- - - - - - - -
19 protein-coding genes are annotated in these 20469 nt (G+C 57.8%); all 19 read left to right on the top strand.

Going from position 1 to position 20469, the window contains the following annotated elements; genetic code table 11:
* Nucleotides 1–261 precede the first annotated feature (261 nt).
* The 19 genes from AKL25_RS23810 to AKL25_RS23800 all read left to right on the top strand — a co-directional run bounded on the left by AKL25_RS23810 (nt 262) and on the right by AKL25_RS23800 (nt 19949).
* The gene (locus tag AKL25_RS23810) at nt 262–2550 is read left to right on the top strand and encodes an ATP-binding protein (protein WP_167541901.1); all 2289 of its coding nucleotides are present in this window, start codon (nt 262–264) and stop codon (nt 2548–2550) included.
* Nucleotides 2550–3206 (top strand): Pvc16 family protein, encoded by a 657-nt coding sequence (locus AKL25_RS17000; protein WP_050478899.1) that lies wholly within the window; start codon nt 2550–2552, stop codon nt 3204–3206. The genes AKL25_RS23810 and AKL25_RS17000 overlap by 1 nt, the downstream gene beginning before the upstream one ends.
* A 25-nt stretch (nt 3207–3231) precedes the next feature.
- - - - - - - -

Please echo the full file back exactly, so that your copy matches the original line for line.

19 protein-coding genes are annotated in these 20469 nt (G+C 57.8%); all 19 read left to right on the top strand.

Going from position 1 to position 20469, the window contains the following annotated elements; genetic code table 11:
* Nucleotides 1–261 precede the first annotated feature (261 nt).
* The 19 genes from AKL25_RS23810 to AKL25_RS23800 all read left to right on the top strand — a co-directional run bounded on the left by AKL25_RS23810 (nt 262) and on the right by AKL25_RS23800 (nt 19949).
* The gene (locus tag AKL25_RS23810) at nt 262–2550 is read left to right on the top strand and encodes an ATP-binding protein (protein WP_167541901.1); all 2289 of its coding nucleotides are present in this window, start codon (nt 262–264) and stop codon (nt 2548–2550) included.
* Nucleotides 2550–3206 (top strand): Pvc16 family protein, encoded by a 657-nt coding sequence (locus AKL25_RS17000; protein WP_050478899.1) that lies wholly within the window; start codon nt 2550–2552, stop codon nt 3204–3206. The genes AKL25_RS23810 and AKL25_RS17000 overlap by 1 nt, the downstream gene beginning before the upstream one ends.
* A 25-nt stretch (nt 3207–3231) precedes the next feature.